|Type:||Trad, 13 pitches, 2000', Grade III|
|Consensus:||YDS: 5.8 French: 5b Ewbanks: 16 UIAA: VI- ZA: 15 British: HVS 4c [details]|
|Submitted By:||peachy spohn on Aug 27, 2007|
|Comments on Serpentine Ridge||Add Comment|
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Mar 21, 2008
|Did this one a year before doing Backbone (2005). Climbing was OK but much more loose stuff than on Backbone (I thought) & the best pitches here did not compare to best ones on its neighbor.|
By Mike McL
From: South Lake Tahoe, CA
Jul 1, 2009
As far as snow gear, we did it in late June without crampons. That time of year there is very little actual snow climbing on the approach. Most of it is on rocks with short stretches of snow. We were able to get by in the morning without crampons, but the snow was very hard. If you descend in the afternoon (which most will do) the snow is soft and we didn't need crampons. An ice axe was nice to have. We brought boots but it could be done in approach shoes with an axe.
As far as a rack, I suggest doubles of purple, green, red, and maybe yellow camalots in addition to the usual stuff if climbing near your limit. Nothing bigger than a single #3 was necessary.
For the route, aim for the golden granite blocks at the base of the ridge near the rock island in the glacier. You'll start in a blocky left-leaning ramp that joins up in about 1 pitch with an easy right-trending ramp. Follow this right-trending ramp to the base of a large left-facing corner. 1-2 pitches up to 5.7 puts you on the large ledge with the large pinnacle. This pinnacle is very recognizable and is a good landmark when locating and scouting this climb. Traverse to the right side of the pinnacle and climb some cracks that lie about 15' right of the pinnacle for a short pitch. This is the crux and felt a little tough for 5.8 to me, but I'm a weakling so it's hard to tell. A shallow right facing corner with a hand crack in the back lies above this crux pitch. Ascend this corner (fun!), traverse left on some knobs, and set up a belay to the left. These two 5.8 pitches could be linked with a 70, maybe a 60. After these crux pitches, the next pitch climbs a short (10-15ft) straight-in corner and then follows a right facing dihedral to some blocks. It's a bit nebulous from here. Stay near the ridge crest and follow the path of least resistance. Just about every pitch seems to have a short stretch of low/mid 5th class separated by 4th class. The steep stuff just below the summit can be avoided by going left around the corner and walking to the top.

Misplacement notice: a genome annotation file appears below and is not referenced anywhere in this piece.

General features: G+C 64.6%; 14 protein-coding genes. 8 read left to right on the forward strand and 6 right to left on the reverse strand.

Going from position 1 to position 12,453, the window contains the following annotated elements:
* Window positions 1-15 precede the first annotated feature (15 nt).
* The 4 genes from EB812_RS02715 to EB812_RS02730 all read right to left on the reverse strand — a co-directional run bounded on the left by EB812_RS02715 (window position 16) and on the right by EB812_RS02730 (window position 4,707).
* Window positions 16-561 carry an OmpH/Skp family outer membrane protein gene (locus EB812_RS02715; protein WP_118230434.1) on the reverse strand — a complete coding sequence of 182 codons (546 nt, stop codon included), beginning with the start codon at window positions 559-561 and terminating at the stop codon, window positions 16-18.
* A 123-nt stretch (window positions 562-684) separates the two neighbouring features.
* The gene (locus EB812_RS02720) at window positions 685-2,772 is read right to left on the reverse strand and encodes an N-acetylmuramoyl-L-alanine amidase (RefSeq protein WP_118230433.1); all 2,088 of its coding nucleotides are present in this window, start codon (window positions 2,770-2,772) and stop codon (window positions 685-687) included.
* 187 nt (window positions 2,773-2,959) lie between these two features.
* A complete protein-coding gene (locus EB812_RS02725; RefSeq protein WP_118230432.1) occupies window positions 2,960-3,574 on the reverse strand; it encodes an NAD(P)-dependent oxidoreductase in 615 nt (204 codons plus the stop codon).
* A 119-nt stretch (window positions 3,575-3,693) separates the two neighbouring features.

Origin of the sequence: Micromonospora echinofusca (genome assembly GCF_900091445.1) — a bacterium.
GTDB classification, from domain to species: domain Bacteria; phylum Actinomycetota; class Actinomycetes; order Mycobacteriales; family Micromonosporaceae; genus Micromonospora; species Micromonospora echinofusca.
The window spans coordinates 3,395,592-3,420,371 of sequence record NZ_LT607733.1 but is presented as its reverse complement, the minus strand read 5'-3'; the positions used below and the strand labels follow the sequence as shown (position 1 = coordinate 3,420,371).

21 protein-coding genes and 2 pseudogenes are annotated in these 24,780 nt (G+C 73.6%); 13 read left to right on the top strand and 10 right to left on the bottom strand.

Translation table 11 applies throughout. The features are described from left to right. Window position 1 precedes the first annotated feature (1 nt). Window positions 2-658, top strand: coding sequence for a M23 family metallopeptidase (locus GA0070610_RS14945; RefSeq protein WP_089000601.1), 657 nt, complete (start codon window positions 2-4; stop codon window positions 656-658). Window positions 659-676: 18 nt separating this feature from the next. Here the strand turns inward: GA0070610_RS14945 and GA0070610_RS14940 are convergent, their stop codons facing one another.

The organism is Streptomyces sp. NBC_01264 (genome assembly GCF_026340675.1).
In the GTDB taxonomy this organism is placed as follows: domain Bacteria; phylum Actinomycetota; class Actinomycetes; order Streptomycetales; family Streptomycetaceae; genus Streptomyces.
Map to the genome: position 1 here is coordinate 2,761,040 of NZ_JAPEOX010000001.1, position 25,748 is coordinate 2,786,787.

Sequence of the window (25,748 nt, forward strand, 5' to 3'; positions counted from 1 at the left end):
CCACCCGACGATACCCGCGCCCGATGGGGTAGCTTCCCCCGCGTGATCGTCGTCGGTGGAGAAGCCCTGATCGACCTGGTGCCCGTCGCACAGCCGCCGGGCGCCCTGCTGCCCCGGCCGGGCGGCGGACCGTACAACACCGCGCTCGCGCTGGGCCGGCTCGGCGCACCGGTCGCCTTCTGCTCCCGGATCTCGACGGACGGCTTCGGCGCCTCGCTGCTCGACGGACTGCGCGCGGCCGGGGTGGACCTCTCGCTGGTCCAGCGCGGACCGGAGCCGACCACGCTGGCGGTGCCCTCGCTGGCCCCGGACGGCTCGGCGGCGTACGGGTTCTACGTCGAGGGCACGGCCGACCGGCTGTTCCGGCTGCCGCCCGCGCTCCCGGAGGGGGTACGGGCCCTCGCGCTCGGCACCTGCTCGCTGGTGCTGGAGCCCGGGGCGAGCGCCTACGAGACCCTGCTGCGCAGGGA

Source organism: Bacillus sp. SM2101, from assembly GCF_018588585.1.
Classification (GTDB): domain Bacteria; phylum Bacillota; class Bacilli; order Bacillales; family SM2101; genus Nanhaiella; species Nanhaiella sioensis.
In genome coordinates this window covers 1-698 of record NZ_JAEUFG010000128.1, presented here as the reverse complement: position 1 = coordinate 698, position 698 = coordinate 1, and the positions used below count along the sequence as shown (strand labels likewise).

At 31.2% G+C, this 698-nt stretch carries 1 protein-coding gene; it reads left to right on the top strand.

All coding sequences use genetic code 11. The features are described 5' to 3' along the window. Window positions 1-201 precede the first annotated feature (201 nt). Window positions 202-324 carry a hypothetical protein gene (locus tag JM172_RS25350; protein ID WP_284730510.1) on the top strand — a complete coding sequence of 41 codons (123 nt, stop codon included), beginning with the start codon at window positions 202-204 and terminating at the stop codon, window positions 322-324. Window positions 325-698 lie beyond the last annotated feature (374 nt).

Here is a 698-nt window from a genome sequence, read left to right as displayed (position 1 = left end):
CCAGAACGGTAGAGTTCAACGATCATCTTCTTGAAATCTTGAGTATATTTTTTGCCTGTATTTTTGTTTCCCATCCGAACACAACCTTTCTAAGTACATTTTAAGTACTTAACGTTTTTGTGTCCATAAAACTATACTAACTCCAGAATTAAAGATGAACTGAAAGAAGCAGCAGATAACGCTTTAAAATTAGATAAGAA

Descent is down the easy back side trending south and east towards snow slopes. Descend these snow slopes and walk east to Asgard pass. Descend Asgard Pass to Colchuck Lake.
Enjoy and be careful of the loose stuff.
By Andrew Carson
From: Wilson, WY
Aug 7, 2011
rating: 5.9- 5c 17 VI 16 HVS 4c
With a camp at the south end of Colchuck Lake, we thought a descent of Colchuck Glacier was the way to go. What we forgot to do was look at the map and see that there is a sub-ridge that makes a straightforward descent and traverse to the col at the top of the glacier less than obvious. We learned a harsh lesson...in the dark... again. Figure it out beforehand.
We didn't find crampons necessary but this was a big snow year and the snow was soft and pliable. I could easily envision crampons being mandatory in the right (wrong?) conditions.